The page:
While the results in some areas may take some time to tabulate, voters and elections officials in jurisdictions served by ES&S—South Carolina, Nevada, North Dakota and West Virginia—were able to use in-person voting machines and process ballots as planned on June 9.
“We are pleased that voters and officials in jurisdictions we support were able to exercise their right to vote and to meet the demanding challenges that have come with running elections during a pandemic.” – Jim Schmidt, ES&S Senior Vice President of Operations
Voters Like Equipment in ES&S-Supported Primaries
South Carolina, Nevada, North Dakota and West Virginia primaries carried out as planned
OMAHA, Nebr. – June 10, 2020 – While the results in some areas may take some time to tabulate, voters and elections officials in jurisdictions served by Election Systems & Software (ES&S)—South Carolina, Nevada, North Dakota and West Virginia—were able to use in-person voting machines and process ballots as planned on June 9.
“We didn’t have any issues with our machines at all,” said Susie Edwards, elections director for Dillon County, S.C., “Our voters like it and seem to think it’s easier. It’s easier for us to use, too. I was so grateful for the outstanding support we had with us.”
More than 750,000 South Carolina voters cast ballots in their statewide primary on June 9, where all jurisdictions use the ES&S ExpressVote® Universal Voting System. The fully-auditable paper-based voting system was implemented in South Carolina in the summer of 2019, and many voters first interacted with the new machines four months ahead of schedule thanks to a seamless implementation and training process across the state. Voters in Tuesday’s election had expanded access to absentee ballots due to restrictions presented by the coronavirus pandemic; however, many voters still opted to cast their ballots in person.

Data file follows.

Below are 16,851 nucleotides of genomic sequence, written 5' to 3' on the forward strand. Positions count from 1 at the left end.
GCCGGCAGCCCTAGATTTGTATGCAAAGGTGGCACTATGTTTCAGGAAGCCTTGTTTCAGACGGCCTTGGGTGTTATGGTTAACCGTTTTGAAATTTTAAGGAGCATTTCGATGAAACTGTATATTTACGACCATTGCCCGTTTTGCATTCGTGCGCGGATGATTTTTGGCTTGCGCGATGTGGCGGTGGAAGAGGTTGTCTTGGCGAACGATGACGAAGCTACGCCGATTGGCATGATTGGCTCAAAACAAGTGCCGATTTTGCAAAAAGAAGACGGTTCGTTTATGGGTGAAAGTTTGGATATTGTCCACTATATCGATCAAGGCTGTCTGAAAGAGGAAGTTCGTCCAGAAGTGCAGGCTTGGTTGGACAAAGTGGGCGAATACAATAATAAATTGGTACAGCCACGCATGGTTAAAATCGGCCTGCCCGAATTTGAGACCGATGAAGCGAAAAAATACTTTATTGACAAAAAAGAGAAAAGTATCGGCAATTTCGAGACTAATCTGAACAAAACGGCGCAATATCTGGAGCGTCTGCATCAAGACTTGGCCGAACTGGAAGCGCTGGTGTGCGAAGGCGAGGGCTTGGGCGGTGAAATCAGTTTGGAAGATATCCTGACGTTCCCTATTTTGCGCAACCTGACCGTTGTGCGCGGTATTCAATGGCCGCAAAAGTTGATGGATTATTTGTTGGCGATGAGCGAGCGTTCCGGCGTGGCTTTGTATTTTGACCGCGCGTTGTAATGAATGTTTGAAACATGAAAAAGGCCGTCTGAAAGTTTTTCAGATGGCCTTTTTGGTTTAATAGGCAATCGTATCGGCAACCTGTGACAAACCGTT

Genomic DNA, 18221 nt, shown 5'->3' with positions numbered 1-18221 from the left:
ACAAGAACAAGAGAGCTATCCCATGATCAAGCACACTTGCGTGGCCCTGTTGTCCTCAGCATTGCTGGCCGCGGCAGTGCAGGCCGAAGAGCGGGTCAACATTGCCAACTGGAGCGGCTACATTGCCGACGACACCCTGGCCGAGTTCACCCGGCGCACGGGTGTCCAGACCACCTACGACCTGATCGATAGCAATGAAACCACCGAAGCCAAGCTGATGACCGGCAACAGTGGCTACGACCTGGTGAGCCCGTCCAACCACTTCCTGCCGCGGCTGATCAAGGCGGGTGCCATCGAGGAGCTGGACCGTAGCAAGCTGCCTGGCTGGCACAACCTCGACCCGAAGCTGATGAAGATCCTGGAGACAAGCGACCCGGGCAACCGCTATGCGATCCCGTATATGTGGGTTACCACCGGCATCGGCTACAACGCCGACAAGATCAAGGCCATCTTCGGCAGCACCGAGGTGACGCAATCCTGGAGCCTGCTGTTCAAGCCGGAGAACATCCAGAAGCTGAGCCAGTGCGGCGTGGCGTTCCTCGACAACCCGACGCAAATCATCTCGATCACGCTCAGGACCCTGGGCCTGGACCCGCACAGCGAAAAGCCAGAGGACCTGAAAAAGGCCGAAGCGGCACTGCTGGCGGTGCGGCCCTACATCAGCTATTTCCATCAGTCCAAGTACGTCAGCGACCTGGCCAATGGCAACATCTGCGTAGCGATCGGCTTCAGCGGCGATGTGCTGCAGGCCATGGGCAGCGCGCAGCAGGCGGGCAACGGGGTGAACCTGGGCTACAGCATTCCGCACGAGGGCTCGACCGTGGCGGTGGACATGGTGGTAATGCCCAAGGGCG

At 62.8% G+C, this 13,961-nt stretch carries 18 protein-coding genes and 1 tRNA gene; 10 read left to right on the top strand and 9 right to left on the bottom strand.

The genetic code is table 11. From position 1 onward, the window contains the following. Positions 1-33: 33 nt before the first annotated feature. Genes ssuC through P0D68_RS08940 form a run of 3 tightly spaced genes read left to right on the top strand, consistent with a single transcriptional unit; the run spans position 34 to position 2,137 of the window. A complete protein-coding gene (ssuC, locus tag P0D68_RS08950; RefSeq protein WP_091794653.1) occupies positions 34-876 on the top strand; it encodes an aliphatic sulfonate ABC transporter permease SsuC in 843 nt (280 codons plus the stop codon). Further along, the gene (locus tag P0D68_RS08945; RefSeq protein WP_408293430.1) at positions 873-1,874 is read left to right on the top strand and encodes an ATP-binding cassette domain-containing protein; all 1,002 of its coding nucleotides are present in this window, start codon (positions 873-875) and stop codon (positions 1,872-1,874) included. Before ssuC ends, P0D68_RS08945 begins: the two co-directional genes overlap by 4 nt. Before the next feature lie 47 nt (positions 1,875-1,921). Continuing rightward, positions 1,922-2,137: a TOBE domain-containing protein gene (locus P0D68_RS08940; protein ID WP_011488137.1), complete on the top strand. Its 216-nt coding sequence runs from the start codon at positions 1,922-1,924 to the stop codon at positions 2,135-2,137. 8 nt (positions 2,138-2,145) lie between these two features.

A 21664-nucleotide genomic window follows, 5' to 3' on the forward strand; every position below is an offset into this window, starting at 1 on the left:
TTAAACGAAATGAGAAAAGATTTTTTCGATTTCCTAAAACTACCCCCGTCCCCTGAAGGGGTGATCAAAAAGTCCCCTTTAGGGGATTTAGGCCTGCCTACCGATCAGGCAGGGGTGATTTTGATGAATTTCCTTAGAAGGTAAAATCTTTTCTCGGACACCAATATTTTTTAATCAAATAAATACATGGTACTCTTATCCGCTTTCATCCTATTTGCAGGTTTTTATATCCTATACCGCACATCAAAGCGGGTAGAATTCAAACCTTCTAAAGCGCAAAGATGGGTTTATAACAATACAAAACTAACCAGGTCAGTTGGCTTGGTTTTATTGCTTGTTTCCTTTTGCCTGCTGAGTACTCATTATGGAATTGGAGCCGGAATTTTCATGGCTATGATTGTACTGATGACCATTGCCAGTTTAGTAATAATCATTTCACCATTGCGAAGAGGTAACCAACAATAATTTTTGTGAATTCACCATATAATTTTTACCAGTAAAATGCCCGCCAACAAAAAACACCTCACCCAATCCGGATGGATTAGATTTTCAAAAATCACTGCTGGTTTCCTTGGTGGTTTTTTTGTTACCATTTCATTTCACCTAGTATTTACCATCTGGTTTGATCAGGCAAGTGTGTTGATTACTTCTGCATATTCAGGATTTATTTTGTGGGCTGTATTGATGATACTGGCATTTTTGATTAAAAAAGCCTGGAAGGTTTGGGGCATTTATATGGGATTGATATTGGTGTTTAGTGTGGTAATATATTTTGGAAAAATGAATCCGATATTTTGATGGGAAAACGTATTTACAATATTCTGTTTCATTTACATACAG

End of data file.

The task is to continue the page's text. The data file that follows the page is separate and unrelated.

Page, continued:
In Georgia, which also held its primary on June 9, ES&S is not a supplier and hasn’t sold ES&S tabulators in Georgia in this century. ES&S competed for the Georgia contract but lost to Dominion Voting Systems, headquartered in Canada. The New York Times reported, “Georgia’s voting fiasco stemmed primarily from the 30,000 new voting machines the state bought last year for $107 million.” Tuesday’s election was the first statewide use of the new system, although six rural counties used the system for municipal contests in December and experienced problems with voting and significant delays. ES&S lost the bid to provide elections equipment in Georgia despite ES&S equipment being ranked highest on technical merit. Evaluators said the ES&S system would be easy for voters, poll workers and election officials to use, but Dominion’s equipment was chosen by the state. A post-bid in-depth analysis by ES&S shows ES&S voting systems were lower in overall cost when local jurisdiction costs were factored in.
“Through our 40 years of experience, we know that successful elections require quality equipment, with good implementation and training, as well as proper provider support,” said Jim Schmidt, Senior Vice President of Operations at ES&S. “The unfortunate situation in Georgia is a serious reminder of the crucial role that equipment providers play—a role ES&S is deeply committed to getting right, in each and every election. We are pleased that voters and officials in jurisdictions we support were able to exercise their right to vote and to meet the demanding challenges that have come with running elections during a pandemic.”